Staying on top of debts can be difficult and may leave many of us looking to apply for debt consolidation loans. But like with most things in life, we need to walk before we can run. It is essential that you have a thorough understanding of your financial position and the other options that are available to you. In this blog post, we will detail 13 questions to ask yourself before you apply for debt consolidation loans. By following these questions, you can decide the best course of action for your situation.
1. What is your financial position?
It can be hard to look at your finances, but this is the best and only place to start. Take the time to settle yourself and set out a list of your debts. This should include store cards, credit cards, loans, any overdrafts you are using and your mortgage debt, so you can get a full understanding of what you owe. Work out how much you need to repay on each debt and how much you are paying towards that debt every month.
2. Can you get tax credits?
These are a state benefit that comes in the form of extra money and they are granted to people who are on a low income, are responsible for children or who have a disability. The two forms of tax credits are child tax credits and working tax credits. Tax-free, you don’t have to pay tax or National Insurance to qualify for tax credits. They are means-tested so your eligibility depends on your household’s financial income and situation.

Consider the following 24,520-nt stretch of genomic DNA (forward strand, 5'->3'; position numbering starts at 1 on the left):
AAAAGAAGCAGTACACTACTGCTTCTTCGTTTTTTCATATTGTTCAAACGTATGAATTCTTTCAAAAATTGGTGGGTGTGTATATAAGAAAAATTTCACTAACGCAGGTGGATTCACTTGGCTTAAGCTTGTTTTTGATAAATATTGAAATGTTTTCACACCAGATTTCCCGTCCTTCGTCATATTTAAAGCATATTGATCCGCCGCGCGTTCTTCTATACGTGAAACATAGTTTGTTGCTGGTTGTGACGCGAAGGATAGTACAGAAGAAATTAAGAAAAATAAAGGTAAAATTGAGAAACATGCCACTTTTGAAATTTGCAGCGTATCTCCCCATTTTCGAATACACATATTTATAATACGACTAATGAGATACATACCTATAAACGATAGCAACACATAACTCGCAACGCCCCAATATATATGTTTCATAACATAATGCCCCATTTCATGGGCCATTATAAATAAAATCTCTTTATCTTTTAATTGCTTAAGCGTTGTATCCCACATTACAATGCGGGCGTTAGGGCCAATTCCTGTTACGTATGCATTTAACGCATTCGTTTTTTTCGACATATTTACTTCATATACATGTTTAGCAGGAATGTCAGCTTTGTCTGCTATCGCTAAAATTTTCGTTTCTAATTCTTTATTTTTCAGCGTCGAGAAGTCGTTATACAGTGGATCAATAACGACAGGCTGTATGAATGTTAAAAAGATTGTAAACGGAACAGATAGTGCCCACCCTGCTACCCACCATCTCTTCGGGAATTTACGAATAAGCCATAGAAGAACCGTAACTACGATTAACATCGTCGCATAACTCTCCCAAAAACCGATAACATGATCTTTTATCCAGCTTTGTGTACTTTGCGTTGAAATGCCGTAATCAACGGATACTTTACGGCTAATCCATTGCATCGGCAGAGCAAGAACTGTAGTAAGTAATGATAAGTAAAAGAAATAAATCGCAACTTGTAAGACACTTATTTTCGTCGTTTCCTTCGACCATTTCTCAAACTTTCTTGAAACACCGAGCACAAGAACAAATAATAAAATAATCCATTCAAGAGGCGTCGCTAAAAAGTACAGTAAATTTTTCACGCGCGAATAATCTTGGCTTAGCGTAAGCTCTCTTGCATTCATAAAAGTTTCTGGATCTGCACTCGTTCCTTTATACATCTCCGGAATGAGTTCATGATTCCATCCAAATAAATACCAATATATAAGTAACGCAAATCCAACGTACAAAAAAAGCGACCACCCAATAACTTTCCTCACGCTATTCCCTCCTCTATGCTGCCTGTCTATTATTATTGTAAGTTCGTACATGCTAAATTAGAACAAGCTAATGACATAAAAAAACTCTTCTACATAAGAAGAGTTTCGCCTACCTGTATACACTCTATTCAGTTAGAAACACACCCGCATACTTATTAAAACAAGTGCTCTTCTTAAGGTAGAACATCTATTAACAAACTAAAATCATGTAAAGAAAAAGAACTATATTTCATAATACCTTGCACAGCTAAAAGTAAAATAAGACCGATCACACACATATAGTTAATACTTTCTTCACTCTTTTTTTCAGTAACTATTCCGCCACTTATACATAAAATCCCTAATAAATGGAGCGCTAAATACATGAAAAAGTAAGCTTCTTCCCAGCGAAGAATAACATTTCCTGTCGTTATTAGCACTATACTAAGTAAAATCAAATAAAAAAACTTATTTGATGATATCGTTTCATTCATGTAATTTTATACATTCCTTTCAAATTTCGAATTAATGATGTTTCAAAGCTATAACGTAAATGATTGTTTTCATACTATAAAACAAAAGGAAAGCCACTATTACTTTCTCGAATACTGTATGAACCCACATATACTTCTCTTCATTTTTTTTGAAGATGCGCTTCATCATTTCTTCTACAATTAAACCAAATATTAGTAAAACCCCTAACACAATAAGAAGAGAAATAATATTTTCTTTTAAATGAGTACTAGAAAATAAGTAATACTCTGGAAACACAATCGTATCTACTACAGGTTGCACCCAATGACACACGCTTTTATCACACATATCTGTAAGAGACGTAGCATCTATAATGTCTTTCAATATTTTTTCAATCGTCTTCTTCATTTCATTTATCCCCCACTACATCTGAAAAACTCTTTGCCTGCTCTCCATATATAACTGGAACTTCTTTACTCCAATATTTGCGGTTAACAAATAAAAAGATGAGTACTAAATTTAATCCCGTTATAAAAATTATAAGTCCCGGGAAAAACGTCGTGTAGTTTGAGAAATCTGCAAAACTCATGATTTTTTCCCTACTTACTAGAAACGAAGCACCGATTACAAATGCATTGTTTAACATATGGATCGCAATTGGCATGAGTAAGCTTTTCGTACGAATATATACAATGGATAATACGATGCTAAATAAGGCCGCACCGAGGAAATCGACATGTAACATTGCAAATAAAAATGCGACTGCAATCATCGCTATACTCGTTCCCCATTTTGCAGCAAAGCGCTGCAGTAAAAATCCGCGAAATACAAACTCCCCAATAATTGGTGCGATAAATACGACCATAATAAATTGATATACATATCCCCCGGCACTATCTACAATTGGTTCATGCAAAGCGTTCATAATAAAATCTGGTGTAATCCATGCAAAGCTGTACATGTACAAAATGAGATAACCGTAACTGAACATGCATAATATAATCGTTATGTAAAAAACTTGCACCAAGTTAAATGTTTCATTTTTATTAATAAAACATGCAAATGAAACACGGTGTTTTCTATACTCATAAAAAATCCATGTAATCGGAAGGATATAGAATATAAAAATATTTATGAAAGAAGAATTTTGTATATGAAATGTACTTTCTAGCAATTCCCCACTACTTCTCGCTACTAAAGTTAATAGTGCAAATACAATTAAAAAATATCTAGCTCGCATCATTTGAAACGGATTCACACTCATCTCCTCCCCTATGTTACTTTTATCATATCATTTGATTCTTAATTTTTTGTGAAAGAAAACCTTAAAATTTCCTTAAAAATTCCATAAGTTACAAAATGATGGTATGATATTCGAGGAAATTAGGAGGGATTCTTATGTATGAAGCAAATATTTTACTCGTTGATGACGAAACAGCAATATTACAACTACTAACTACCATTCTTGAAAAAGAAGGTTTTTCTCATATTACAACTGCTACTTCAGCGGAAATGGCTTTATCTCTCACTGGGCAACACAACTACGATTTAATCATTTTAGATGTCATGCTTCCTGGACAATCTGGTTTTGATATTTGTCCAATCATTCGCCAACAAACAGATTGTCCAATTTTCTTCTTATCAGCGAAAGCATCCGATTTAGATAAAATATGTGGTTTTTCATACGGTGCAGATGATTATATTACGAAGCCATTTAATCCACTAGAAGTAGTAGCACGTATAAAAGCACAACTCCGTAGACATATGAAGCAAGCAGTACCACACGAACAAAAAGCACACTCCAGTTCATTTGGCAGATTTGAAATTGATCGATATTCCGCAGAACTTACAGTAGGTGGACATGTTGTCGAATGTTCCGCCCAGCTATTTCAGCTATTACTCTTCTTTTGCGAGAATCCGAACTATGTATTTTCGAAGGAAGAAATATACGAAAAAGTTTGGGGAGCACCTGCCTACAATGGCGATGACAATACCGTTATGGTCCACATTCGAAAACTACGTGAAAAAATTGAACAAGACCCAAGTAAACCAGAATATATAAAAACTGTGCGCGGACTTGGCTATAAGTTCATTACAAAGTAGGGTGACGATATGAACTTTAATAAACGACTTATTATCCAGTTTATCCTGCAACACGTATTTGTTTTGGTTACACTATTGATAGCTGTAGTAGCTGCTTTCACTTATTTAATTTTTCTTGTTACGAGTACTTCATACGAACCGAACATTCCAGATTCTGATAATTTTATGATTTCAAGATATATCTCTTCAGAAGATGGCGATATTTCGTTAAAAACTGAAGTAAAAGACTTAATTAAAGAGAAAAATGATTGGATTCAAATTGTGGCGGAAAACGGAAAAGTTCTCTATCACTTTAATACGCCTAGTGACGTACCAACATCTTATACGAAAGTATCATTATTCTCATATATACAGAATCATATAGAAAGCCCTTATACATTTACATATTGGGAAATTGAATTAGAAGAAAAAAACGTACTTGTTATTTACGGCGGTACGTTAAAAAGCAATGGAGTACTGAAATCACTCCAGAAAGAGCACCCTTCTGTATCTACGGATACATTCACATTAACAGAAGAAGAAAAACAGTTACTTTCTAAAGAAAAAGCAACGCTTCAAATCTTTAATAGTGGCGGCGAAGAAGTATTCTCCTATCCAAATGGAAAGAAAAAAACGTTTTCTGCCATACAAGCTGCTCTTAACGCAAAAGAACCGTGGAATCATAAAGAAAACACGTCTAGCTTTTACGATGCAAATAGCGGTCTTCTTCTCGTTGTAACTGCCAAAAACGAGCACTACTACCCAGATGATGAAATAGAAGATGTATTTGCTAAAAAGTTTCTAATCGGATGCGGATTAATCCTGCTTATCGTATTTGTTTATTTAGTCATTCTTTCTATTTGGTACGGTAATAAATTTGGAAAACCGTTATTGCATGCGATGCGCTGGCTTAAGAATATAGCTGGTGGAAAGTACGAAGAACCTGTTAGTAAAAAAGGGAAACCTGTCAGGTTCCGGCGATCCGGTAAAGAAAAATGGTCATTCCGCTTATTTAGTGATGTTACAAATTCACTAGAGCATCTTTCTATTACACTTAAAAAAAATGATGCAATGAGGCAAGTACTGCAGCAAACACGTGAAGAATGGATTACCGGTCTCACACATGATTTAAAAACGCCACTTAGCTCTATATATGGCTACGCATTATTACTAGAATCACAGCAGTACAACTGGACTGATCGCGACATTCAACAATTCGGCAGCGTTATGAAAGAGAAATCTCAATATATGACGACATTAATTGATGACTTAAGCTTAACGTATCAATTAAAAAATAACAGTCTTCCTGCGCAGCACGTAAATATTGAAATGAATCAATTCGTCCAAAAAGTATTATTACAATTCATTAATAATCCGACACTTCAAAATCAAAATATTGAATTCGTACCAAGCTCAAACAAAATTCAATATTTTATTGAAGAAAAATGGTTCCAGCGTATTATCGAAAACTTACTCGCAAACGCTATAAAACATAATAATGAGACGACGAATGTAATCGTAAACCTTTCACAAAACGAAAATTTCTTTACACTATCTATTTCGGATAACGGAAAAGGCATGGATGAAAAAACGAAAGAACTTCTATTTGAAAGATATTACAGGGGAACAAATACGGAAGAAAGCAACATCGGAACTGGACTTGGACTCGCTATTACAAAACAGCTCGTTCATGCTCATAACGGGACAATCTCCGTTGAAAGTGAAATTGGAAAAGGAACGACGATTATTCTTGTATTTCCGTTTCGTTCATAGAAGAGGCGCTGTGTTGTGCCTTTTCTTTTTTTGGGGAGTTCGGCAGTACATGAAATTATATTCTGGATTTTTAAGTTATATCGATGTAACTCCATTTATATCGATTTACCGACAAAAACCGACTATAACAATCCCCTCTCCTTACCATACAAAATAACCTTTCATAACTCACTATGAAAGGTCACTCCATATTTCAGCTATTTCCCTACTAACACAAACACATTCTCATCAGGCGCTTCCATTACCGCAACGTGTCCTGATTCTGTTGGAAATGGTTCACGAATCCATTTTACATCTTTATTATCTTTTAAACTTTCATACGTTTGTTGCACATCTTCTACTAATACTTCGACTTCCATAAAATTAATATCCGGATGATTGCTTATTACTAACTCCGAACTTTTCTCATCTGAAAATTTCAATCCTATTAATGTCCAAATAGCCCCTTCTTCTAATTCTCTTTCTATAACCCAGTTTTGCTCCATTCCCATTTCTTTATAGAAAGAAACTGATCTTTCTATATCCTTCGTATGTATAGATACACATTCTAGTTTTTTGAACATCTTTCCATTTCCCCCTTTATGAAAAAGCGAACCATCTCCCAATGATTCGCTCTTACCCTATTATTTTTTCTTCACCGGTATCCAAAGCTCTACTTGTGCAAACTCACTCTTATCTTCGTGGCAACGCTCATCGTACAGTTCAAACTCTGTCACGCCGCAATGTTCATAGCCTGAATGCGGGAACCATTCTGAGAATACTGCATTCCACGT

3. Can you get a pension credit?
Pension credits are a means-tested credit that boosts your pension. If you come from a less well-off household, you may be eligible for a pension credit that tops up the basic state pension that you get. Government figures show that, while about 4 million people are eligible for a pension credit, a third of them don’t claim it. Pension credits are worth £173.75 for a single pension or £265.20 as part of a couple.
4. Can you claim child benefit?
If you are responsible for a child – you don’t need to be the child’s parent – you could be eligible for a child benefit payment. If you are eligible, it is worth over £1,000 a year for your first child. While only one person can claim child benefit for one particular child, child benefit is paid for children under 16 or under 20 and in certain types of education or training (not higher-education degrees, however. Please check for other exemptions).
5. Are you eligible for any benefits?